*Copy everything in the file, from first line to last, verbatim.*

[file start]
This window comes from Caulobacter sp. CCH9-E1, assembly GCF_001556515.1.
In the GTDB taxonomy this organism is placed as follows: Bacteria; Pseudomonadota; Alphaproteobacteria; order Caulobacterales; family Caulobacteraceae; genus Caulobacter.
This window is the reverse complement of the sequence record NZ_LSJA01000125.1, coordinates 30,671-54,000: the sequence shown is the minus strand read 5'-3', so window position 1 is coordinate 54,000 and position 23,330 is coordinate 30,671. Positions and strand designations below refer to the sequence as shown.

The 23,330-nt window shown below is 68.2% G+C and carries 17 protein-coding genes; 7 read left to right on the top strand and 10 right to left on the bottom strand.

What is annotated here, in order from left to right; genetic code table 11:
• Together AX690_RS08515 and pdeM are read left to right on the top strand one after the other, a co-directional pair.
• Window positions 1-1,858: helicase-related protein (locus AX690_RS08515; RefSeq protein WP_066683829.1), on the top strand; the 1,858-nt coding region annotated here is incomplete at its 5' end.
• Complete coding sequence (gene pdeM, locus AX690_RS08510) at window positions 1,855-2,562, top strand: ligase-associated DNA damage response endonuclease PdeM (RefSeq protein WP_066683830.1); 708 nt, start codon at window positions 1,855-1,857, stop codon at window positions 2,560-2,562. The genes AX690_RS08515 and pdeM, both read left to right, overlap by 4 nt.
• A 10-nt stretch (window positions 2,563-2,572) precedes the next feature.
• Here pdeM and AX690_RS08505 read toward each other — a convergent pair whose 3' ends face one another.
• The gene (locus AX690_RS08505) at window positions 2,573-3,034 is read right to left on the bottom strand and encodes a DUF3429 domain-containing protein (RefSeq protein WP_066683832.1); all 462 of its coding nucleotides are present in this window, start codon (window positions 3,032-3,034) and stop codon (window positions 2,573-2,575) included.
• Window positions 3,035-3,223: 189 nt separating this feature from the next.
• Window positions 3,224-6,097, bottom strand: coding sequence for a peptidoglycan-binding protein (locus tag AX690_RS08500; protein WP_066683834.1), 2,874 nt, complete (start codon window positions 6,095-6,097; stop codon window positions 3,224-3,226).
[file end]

This window comes from Caulobacter sp. CCH9-E1, assembly GCF_001556515.1.
In the GTDB taxonomy this organism is placed as follows: Bacteria; Pseudomonadota; Alphaproteobacteria; order Caulobacterales; family Caulobacteraceae; genus Caulobacter.
This window is the reverse complement of the sequence record NZ_LSJA01000125.1, coordinates 30,671-54,000: the sequence shown is the minus strand read 5'-3', so window position 1 is coordinate 54,000 and position 23,330 is coordinate 30,671. Positions and strand designations below refer to the sequence as shown.

The 23,330-nt window shown below is 68.2% G+C and carries 17 protein-coding genes; 7 read left to right on the top strand and 10 right to left on the bottom strand.

What is annotated here, in order from left to right; genetic code table 11:
• Together AX690_RS08515 and pdeM are read left to right on the top strand one after the other, a co-directional pair.
• Window positions 1-1,858: helicase-related protein (locus AX690_RS08515; RefSeq protein WP_066683829.1), on the top strand; the 1,858-nt coding region annotated here is incomplete at its 5' end.
• Complete coding sequence (gene pdeM, locus AX690_RS08510) at window positions 1,855-2,562, top strand: ligase-associated DNA damage response endonuclease PdeM (RefSeq protein WP_066683830.1); 708 nt, start codon at window positions 1,855-1,857, stop codon at window positions 2,560-2,562. The genes AX690_RS08515 and pdeM, both read left to right, overlap by 4 nt.
• A 10-nt stretch (window positions 2,563-2,572) precedes the next feature.
• Here pdeM and AX690_RS08505 read toward each other — a convergent pair whose 3' ends face one another.
• The gene (locus AX690_RS08505) at window positions 2,573-3,034 is read right to left on the bottom strand and encodes a DUF3429 domain-containing protein (RefSeq protein WP_066683832.1); all 462 of its coding nucleotides are present in this window, start codon (window positions 3,032-3,034) and stop codon (window positions 2,573-2,575) included.
• Window positions 3,035-3,223: 189 nt separating this feature from the next.
• Window positions 3,224-6,097, bottom strand: coding sequence for a peptidoglycan-binding protein (locus tag AX690_RS08500; protein WP_066683834.1), 2,874 nt, complete (start codon window positions 6,095-6,097; stop codon window positions 3,224-3,226).